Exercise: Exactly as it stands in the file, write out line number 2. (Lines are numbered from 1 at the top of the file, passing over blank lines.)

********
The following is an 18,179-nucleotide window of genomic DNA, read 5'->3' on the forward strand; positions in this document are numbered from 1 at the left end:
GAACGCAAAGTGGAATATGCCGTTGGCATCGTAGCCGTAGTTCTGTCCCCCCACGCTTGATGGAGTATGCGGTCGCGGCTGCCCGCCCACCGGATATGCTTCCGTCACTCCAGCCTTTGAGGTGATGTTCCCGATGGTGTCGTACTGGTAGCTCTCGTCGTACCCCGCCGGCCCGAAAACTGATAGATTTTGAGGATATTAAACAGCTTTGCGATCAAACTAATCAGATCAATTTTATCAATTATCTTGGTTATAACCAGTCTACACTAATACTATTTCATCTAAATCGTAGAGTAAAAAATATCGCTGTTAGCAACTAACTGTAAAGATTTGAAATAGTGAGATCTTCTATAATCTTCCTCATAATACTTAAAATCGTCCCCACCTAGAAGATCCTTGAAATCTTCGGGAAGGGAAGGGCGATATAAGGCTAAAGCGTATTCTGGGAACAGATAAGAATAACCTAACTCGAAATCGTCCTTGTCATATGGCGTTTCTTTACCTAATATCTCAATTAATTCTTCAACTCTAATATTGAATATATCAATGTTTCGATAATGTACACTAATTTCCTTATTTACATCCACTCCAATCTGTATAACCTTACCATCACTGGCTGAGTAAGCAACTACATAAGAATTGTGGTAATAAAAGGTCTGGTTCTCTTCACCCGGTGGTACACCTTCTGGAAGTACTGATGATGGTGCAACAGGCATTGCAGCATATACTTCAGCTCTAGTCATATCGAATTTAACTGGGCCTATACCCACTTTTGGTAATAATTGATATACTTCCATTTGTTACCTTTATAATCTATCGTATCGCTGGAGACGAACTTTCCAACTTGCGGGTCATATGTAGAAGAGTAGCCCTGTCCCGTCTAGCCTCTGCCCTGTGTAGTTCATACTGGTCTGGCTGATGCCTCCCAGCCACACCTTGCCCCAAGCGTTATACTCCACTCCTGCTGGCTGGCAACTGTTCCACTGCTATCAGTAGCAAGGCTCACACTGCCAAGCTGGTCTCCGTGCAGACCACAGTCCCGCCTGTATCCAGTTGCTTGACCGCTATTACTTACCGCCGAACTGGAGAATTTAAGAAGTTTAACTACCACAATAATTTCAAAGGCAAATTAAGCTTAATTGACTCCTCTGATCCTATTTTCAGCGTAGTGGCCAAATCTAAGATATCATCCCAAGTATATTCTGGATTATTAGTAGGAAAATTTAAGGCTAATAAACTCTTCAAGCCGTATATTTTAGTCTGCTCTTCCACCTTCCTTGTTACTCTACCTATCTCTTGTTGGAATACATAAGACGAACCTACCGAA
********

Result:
GAACGCAAAGTGGAATATGCCGTTGGCATCGTAGCCGTAGTTCTGTCCCCCCACGCTTGATGGAGTATGCGGTCGCGGCTGCCCGCCCACCGGATATGCTTCCGTCACTCCAGCCTTTGAGGTGATGTTCCCGATGGTGTCGTACTGGTAGCTCTCGTCGTACCCCGCCGGCCCGAAAACTGATAGATTTTGAGGATATTAAACAGCTTTGCGATCAAACTAATCAGATCAATTTTATCAATTATCTTGGTTATAACCAGTCTACACTAATACTATTTCATCTAAATCGTAGAGTAAAAAATATCGCTGTTAGCAACTAACTGTAAAGATTTGAAATAGTGAGATCTTCTATAATCTTCCTCATAATACTTAAAATCGTCCCCACCTAGAAGATCCTTGAAATCTTCGGGAAGGGAAGGGCGATATAAGGCTAAAGCGTATTCTGGGAACAGATAAGAATAACCTAACTCGAAATCGTCCTTGTCATATGGCGTTTCTTTACCTAATATCTCAATTAATTCTTCAACTCTAATATTGAATATATCAATGTTTCGATAATGTACACTAATTTCCTTATTTACATCCACTCCAATCTGTATAACCTTACCATCACTGGCTGAGTAAGCAACTACATAAGAATTGTGGTAATAAAAGGTCTGGTTCTCTTCACCCGGTGGTACACCTTCTGGAAGTACTGATGATGGTGCAACAGGCATTGCAGCATATACTTCAGCTCTAGTCATATCGAATTTAACTGGGCCTATACCCACTTTTGGTAATAATTGATATACTTCCATTTGTTACCTTTATAATCTATCGTATCGCTGGAGACGAACTTTCCAACTTGCGGGTCATATGTAGAAGAGTAGCCCTGTCCCGTCTAGCCTCTGCCCTGTGTAGTTCATACTGGTCTGGCTGATGCCTCCCAGCCACACCTTGCCCCAAGCGTTATACTCCACTCCTGCTGGCTGGCAACTGTTCCACTGCTATCAGTAGCAAGGCTCACACTGCCAAGCTGGTCTCCGTGCAGACCACAGTCCCGCCTGTATCCAGTTGCTTGACCGCTATTACTTACCGCCGAACTGGAGAATTTAAGAAGTTTAACTACCACAATAATTTCAAAGGCAAATTAAGCTTAATTGACTCCTCTGATCCTATTTTCAGCGTAGTGGCCAAATCTAAGATATCATCCCAAGTATATTCTGGATTATTAGTAGGAAAATTTAAGGCTAATAAACTCTTCAAGCCGTATATTTTAGTCTGCTCTTCCACCTTCCTTGTTACTCTACCTATCTCTTGTTGGAATACATAAGACGAACCTACCGAA